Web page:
Gambling is the risking of something of value (money, property or assets) on an event whose outcome is determined by chance, such as on the results of a lottery, a casino game, or sports events. Some gambling games are based on skill, such as poker or blackjack; others involve only luck, such as dice or playing cards. Many people gamble as a pastime or social activity, purchasing lottery tickets, betting on horse races and sporting events, or using the pokies. Gambling can be a fun and rewarding hobby, but some people develop an addiction to the activity.
Problem gambling is an impulse control disorder, similar to kleptomania and pyromania. Until recently, the psychiatric community has viewed it as a compulsion rather than an addiction, but in the most recent edition of the Diagnostic and Statistical Manual of Mental Disorders, the APA moved pathological gambling into the chapter on addictions, along with pyromania and trichotillomania (hair-pulling).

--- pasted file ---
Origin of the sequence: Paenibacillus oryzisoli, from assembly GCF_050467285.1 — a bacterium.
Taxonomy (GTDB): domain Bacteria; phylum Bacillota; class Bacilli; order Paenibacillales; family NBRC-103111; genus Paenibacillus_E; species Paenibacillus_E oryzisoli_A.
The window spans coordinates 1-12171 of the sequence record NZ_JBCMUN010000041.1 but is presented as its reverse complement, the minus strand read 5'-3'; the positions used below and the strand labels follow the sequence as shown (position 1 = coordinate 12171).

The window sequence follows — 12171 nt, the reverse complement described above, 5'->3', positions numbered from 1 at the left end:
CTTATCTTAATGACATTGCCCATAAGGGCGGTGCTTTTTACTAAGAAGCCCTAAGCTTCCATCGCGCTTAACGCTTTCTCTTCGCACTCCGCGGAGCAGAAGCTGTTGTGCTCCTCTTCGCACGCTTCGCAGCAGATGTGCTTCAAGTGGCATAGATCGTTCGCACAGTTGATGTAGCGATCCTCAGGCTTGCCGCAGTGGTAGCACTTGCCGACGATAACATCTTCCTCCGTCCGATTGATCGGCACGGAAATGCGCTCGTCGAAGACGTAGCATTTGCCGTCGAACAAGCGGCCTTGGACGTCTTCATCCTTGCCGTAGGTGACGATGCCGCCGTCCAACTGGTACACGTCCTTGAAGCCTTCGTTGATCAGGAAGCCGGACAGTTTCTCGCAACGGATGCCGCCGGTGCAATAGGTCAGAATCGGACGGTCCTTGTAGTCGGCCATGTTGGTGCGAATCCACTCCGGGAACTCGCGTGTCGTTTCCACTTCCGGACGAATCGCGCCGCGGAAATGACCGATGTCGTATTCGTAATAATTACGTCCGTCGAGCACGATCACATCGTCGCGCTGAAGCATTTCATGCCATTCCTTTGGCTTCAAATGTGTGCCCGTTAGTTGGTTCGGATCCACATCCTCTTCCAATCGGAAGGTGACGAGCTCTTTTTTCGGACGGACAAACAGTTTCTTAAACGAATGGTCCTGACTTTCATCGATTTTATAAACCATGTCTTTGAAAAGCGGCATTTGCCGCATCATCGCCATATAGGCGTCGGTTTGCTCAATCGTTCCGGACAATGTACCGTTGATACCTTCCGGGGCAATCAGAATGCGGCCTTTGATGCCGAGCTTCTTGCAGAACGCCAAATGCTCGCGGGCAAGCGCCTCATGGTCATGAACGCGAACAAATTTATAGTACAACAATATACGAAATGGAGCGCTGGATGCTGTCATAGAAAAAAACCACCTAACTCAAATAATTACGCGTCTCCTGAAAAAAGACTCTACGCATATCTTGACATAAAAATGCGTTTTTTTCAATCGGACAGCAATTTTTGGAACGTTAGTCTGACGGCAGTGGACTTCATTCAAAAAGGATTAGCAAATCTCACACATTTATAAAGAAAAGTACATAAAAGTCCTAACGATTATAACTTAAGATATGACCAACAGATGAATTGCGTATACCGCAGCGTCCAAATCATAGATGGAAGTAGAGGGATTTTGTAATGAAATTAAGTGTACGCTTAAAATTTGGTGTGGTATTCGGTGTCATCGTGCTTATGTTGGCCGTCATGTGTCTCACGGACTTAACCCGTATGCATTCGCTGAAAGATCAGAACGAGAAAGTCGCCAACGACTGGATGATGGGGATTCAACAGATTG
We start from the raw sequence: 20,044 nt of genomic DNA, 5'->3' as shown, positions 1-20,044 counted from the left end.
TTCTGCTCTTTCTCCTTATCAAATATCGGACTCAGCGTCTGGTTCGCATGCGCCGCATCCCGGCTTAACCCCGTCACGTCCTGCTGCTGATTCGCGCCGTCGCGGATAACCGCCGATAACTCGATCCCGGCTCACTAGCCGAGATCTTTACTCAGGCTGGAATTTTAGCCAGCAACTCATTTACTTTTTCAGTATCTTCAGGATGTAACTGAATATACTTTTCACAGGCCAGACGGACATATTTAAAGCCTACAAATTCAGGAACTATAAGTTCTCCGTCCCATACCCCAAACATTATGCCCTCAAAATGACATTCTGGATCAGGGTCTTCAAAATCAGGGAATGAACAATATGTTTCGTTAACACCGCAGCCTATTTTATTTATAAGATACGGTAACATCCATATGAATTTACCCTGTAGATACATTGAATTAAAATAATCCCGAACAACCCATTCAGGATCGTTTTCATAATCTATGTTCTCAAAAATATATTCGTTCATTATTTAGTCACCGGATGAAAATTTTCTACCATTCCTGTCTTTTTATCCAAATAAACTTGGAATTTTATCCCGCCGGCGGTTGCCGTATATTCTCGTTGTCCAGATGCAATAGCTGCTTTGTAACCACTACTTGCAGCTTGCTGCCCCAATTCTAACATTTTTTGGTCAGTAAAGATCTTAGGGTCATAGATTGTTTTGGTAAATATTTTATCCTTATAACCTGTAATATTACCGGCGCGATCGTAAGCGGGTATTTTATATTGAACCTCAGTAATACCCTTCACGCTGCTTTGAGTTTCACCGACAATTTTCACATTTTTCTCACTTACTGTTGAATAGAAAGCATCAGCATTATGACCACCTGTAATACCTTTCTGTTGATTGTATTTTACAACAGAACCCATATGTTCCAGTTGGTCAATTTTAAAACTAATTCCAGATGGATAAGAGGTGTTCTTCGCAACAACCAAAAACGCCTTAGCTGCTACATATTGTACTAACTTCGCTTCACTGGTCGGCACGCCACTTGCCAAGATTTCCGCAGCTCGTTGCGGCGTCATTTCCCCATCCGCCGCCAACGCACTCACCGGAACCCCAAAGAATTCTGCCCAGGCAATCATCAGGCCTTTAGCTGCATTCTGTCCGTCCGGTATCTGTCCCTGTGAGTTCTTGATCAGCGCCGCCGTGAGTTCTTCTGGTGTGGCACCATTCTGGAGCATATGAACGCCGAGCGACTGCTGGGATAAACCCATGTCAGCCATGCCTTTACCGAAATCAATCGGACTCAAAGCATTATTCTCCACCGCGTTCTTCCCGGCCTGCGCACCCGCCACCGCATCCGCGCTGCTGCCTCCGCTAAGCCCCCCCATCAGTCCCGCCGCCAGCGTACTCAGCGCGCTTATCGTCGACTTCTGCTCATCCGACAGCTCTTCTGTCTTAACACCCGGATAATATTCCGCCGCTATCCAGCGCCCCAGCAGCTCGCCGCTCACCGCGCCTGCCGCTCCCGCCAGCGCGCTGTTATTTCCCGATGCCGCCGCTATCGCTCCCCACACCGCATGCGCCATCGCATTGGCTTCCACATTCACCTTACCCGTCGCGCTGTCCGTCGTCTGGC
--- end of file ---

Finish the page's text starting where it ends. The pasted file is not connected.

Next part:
If you or someone close to you has a gambling addiction, seek help. Support groups such as Gamblers Anonymous, a 12-step recovery program modeled after Alcoholics Anonymous, can provide invaluable guidance. If you have financial responsibilities, consider setting boundaries in managing money and limiting access to credit. Moreover, it is important to seek treatment for any underlying mood disorders that may trigger or worsen gambling problems (such as depression or stress). Finally, consider seeking counseling for yourself or your loved one to learn how to confront irrational beliefs and behaviors.